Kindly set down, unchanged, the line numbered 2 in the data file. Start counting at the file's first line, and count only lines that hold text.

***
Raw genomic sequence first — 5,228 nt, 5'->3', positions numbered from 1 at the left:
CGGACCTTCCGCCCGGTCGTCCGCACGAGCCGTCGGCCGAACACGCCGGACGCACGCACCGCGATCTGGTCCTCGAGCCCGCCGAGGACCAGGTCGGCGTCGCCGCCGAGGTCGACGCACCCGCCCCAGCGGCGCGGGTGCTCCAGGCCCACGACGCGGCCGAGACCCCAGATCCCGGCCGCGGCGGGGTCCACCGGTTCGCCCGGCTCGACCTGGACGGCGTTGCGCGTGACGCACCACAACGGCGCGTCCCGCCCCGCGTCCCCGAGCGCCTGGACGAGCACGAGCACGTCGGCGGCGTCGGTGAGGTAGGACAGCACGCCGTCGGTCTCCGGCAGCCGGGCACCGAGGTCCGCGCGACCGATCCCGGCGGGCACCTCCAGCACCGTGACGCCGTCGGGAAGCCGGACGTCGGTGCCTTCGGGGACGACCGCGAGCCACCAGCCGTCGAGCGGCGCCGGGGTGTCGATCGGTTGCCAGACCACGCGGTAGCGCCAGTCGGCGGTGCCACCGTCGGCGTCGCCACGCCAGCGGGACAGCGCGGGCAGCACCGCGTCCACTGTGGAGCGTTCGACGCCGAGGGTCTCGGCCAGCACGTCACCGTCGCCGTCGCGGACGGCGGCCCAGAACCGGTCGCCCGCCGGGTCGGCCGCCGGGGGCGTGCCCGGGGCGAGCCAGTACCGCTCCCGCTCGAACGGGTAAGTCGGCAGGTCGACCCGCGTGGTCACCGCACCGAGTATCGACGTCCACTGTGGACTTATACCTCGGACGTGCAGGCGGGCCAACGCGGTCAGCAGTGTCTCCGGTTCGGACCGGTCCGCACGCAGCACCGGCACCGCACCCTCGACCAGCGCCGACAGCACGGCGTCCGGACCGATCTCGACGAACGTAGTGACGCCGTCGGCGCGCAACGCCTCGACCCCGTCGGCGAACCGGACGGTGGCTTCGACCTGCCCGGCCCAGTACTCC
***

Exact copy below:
CGGACCTTCCGCCCGGTCGTCCGCACGAGCCGTCGGCCGAACACGCCGGACGCACGCACCGCGATCTGGTCCTCGAGCCCGCCGAGGACCAGGTCGGCGTCGCCGCCGAGGTCGACGCACCCGCCCCAGCGGCGCGGGTGCTCCAGGCCCACGACGCGGCCGAGACCCCAGATCCCGGCCGCGGCGGGGTCCACCGGTTCGCCCGGCTCGACCTGGACGGCGTTGCGCGTGACGCACCACAACGGCGCGTCCCGCCCCGCGTCCCCGAGCGCCTGGACGAGCACGAGCACGTCGGCGGCGTCGGTGAGGTAGGACAGCACGCCGTCGGTCTCCGGCAGCCGGGCACCGAGGTCCGCGCGACCGATCCCGGCGGGCACCTCCAGCACCGTGACGCCGTCGGGAAGCCGGACGTCGGTGCCTTCGGGGACGACCGCGAGCCACCAGCCGTCGAGCGGCGCCGGGGTGTCGATCGGTTGCCAGACCACGCGGTAGCGCCAGTCGGCGGTGCCACCGTCGGCGTCGCCACGCCAGCGGGACAGCGCGGGCAGCACCGCGTCCACTGTGGAGCGTTCGACGCCGAGGGTCTCGGCCAGCACGTCACCGTCGCCGTCGCGGACGGCGGCCCAGAACCGGTCGCCCGCCGGGTCGGCCGCCGGGGGCGTGCCCGGGGCGAGCCAGTACCGCTCCCGCTCGAACGGGTAAGTCGGCAGGTCGACCCGCGTGGTCACCGCACCGAGTATCGACGTCCACTGTGGACTTATACCTCGGACGTGCAGGCGGGCCAACGCGGTCAGCAGTGTCTCCGGTTCGGACCGGTCCGCACGCAGCACCGGCACCGCACCCTCGACCAGCGCCGACAGCACGGCGTCCGGACCGATCTCGACGAACGTAGTGACGCCGTCGGCGCGCAACGCCTCGACCCCGTCGGCGAACCGGACGGTGGCTTCGACCTGCCCGGCCCAGTACTCC